LaTeX is a document preparation system for high-quality typesetting. (Tex 2023) It is part of a mature and established toolchain that has been around since 1980’s. (Knuth 1984) Originally written by Leslie Lamport, a computer scientist now working at Microsoft Research, its development has long been taken over by the open-source LaTeX community around the world. LaTeX is actually built on top of another system called TeX, a computer typesetting system designed by another influential Computer Scientist, Donald Knuth of Stanford University. Lamport and Knuth are shown in Figure 1.1.
LaTeX is typically used for technical documents but it can be used for almost any form of publishing, including writing CVs, letters, books, posters, presentations and much more. Whatever you create with LaTeX, one of its key strengths is making documents look professional in portable document format (pdf) using industrial-strength typesetting.
By itself, LaTeX is not a word processor! Instead, LaTeX encourages you to concentrate on the content of your documents, while it takes care of the details of its presentation. This is similar to the approach you’ve been using for creating web pages in COMP1010 where the style (in your cascading style-sheet:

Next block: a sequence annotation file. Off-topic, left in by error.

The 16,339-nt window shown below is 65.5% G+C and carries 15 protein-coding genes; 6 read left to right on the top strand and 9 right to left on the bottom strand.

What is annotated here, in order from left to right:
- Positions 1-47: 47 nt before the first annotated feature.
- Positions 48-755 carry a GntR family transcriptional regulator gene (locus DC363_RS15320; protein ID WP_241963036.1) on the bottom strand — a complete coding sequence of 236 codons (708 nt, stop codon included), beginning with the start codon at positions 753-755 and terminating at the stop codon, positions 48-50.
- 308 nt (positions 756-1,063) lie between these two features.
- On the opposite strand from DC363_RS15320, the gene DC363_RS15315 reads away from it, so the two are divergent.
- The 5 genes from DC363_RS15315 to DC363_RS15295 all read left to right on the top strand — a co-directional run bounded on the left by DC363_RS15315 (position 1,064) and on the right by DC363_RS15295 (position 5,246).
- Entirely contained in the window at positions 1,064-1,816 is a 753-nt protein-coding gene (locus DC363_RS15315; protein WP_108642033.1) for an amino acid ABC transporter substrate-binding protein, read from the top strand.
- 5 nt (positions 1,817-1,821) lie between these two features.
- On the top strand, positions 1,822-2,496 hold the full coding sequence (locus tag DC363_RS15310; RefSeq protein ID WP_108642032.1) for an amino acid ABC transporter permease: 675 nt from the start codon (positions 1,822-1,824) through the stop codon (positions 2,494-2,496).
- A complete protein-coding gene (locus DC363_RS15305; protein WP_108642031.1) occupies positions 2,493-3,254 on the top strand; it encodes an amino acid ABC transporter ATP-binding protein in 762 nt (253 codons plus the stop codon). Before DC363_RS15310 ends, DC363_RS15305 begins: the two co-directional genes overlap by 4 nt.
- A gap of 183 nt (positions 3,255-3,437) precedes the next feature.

*.css) should be cleanly separated from the raw content (in your
*.html). This is a classic abstraction technique in computing by separation of concerns (SoC). If you’re reading this page in a web browser, view the source of this page
latex.html as an example, the html only describes the content and says very little about its presentation, that is described separately in the cascading style sheet.
LaTeX is not a what you see is what you get (WYSIWYG) system either. The raw document you edit (a
*.tex file input) is not your final result (usually a